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Flights to China

China is a fascinating country for the whole family. The country oozes culture expressed in many different ways in different regions and peoples. Book a flight to China and get an experience of a lifetime!

Book your flight ticket with SAS and get 24 hours right of revocation, WIiFi on long distance flights and online check-in as well as free choice of seat 22 hours prior departure.


SAS has direct and daily departures from  Copenhagen to Beijing. The flight takes 10-11 hours, but during the flight you have individual screens to enjoy the entertainment system on which you can watch movies, TV-shows, play games and listen to music. We try our best to seat families together, and you can choose your own seat if you check in online. Further, we try to let families with young children board the plane first so they can settle in in peace and quiet.

If you wish to visit the city Shanghai, you can also find direct flights from Copenhagen.


Children under 2 years (without own seat) travel either free of charge or with a 90 % discount on the flight portion of the ticket, depending on the destination. Children at the age of 2-11 get a 25 % discount. The discounts do not apply to taxes and fees.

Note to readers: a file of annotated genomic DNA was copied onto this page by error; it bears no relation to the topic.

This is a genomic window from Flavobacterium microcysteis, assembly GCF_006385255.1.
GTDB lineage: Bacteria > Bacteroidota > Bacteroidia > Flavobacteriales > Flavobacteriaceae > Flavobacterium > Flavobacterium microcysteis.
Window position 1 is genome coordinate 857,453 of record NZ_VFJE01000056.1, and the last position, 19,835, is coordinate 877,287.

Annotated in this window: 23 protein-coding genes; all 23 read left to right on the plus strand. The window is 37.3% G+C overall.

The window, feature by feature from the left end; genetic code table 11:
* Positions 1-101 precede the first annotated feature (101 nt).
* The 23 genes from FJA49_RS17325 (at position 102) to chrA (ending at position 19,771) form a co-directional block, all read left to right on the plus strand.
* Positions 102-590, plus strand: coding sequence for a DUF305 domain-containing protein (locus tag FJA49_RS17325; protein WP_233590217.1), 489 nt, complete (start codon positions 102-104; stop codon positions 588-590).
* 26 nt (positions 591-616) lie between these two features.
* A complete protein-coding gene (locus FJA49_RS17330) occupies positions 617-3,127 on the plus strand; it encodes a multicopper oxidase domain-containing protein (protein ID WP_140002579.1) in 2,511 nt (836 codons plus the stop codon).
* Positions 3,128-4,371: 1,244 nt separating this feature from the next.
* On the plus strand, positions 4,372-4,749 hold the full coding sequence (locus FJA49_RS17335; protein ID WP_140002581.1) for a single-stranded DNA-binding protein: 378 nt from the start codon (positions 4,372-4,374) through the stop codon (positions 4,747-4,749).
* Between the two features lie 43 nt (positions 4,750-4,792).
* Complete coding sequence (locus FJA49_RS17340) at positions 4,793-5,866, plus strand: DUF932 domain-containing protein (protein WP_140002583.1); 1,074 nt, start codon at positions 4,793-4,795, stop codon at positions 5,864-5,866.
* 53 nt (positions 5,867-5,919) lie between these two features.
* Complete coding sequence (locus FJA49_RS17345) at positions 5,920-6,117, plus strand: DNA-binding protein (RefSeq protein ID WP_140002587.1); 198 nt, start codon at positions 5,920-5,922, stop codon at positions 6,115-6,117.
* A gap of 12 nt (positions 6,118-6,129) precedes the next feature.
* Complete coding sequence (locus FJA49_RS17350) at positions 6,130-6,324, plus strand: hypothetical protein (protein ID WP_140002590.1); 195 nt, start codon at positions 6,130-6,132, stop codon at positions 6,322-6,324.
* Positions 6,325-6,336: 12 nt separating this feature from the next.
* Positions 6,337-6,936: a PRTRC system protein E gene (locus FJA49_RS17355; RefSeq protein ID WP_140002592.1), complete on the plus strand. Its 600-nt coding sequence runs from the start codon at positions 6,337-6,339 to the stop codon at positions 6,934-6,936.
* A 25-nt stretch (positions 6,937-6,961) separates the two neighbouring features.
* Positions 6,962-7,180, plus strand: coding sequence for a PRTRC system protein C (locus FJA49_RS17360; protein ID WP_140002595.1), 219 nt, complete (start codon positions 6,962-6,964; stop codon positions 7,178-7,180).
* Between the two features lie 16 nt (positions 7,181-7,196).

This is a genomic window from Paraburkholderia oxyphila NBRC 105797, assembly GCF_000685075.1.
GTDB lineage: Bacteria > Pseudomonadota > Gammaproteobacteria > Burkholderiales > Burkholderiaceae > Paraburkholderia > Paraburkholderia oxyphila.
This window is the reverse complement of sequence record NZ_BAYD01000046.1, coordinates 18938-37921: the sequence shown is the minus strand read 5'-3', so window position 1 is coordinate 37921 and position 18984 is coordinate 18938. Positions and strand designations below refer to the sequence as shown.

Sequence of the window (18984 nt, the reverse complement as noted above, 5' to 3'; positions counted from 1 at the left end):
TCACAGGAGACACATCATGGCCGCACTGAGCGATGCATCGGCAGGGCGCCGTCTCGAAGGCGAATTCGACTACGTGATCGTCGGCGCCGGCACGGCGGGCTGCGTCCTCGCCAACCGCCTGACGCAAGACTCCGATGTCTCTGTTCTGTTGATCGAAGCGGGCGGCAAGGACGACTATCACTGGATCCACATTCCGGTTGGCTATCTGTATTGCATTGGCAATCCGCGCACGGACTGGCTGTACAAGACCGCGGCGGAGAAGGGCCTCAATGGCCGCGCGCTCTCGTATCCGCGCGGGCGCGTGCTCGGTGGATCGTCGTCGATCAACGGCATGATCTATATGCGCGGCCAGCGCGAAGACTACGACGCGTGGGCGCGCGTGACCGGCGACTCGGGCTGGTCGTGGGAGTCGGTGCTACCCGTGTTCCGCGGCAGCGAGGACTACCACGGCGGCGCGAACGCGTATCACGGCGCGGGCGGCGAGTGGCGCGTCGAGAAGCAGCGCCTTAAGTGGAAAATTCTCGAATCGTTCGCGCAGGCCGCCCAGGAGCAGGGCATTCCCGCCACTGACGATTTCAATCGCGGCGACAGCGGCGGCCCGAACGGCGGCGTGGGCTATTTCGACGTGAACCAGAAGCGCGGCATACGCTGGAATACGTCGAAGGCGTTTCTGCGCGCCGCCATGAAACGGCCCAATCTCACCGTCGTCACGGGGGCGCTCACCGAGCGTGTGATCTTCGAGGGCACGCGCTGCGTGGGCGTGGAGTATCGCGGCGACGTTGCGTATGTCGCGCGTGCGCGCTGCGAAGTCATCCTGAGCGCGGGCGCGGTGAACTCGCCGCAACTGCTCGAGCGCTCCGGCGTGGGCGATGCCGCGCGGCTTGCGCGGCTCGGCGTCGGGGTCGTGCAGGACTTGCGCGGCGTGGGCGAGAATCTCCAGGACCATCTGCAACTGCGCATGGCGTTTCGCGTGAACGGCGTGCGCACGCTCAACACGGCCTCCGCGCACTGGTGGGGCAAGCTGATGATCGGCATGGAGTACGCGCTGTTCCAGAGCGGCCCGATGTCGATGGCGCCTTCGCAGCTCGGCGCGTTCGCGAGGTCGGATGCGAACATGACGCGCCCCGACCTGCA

An old Chinese saying goes: “It is easy to behold, but difficult to learn”, and that is actually quite applicable to China. The country covers a vast area spanning several time zones with significant geographical variations. From the world's tallest point of Mount Everest in the Himalayan mountain ranges to far stretching white beaches by Hainan in the south and dynamic cities such as Beijing and Shanghai. Further, China holds enormous cultural diversities. With the world's largest population of approximately 1.3 billion people and hundreds of ethnic groups it is a given that the Chinese culture is expressed in many different ways in the different regions and peoples. 


The Chinese culture is unique. Despite the many regional and ethnical differences a mutual Chinese culture does exist, rooting deeply in classical Chinese philosophy and religion. The work ethics and politeness that characterises the Chinese people come from the old philosophies Confucianism and Taoism which, mixed with Buddhism, make up the largest creed in modern China. Further, elements from ancient Number Theories and folklore are still today of great importance to the Chinese culture. As an example, Feng Shui is based on these ancient Number Theories, and the Chinese Dragon, which was an important element in Chinese mythology, still symbolises happiness and is also still used in architecture and at the celebration of the New Year. The old martial arts techniques are also very much alive in modern China; in the big cities thousands of people gather in parks to practice Tai Chi before going to work.


In spite of significant geographical and cultural variations the Chinese still share a mutual cultural heritage dating back more than 6000 years – making it one of the world's oldest. The history of the country spans across the days of dynasties and emperors, the communist Mao and to the modern China with its focus on technological advancements and economic progress. Today's China consists of both village farmers growing rice and wheat in the old-fashioned way on the countryside, and internationally oriented business men in Shanghai.